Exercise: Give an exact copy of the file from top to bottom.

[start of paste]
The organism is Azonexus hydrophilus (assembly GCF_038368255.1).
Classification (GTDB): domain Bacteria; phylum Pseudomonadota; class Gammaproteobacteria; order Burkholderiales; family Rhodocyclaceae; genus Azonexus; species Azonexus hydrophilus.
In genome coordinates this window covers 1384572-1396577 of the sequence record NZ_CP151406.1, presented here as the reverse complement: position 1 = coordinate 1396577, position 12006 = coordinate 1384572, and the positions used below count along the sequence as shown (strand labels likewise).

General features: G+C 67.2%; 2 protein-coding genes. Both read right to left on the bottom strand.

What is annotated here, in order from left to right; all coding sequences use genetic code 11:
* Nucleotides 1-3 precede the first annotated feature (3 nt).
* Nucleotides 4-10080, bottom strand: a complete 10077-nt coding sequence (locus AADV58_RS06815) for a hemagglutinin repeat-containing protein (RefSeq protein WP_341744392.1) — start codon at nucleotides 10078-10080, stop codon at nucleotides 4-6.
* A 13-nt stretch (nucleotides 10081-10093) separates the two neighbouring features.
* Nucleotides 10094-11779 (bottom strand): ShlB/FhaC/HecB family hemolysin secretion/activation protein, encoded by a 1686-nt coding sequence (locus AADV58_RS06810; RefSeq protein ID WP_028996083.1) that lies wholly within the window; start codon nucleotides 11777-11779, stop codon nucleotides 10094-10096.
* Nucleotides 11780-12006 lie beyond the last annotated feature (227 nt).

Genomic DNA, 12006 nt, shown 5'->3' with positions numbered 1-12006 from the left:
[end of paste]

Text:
The organism is Azonexus hydrophilus (assembly GCF_038368255.1).
Classification (GTDB): domain Bacteria; phylum Pseudomonadota; class Gammaproteobacteria; order Burkholderiales; family Rhodocyclaceae; genus Azonexus; species Azonexus hydrophilus.
In genome coordinates this window covers 1384572-1396577 of the sequence record NZ_CP151406.1, presented here as the reverse complement: position 1 = coordinate 1396577, position 12006 = coordinate 1384572, and the positions used below count along the sequence as shown (strand labels likewise).

General features: G+C 67.2%; 2 protein-coding genes. Both read right to left on the bottom strand.

What is annotated here, in order from left to right; all coding sequences use genetic code 11:
* Nucleotides 1-3 precede the first annotated feature (3 nt).
* Nucleotides 4-10080, bottom strand: a complete 10077-nt coding sequence (locus AADV58_RS06815) for a hemagglutinin repeat-containing protein (RefSeq protein WP_341744392.1) — start codon at nucleotides 10078-10080, stop codon at nucleotides 4-6.
* A 13-nt stretch (nucleotides 10081-10093) separates the two neighbouring features.
* Nucleotides 10094-11779 (bottom strand): ShlB/FhaC/HecB family hemolysin secretion/activation protein, encoded by a 1686-nt coding sequence (locus AADV58_RS06810; RefSeq protein ID WP_028996083.1) that lies wholly within the window; start codon nucleotides 11777-11779, stop codon nucleotides 10094-10096.
* Nucleotides 11780-12006 lie beyond the last annotated feature (227 nt).

Genomic DNA, 12006 nt, shown 5'->3' with positions numbered 1-12006 from the left: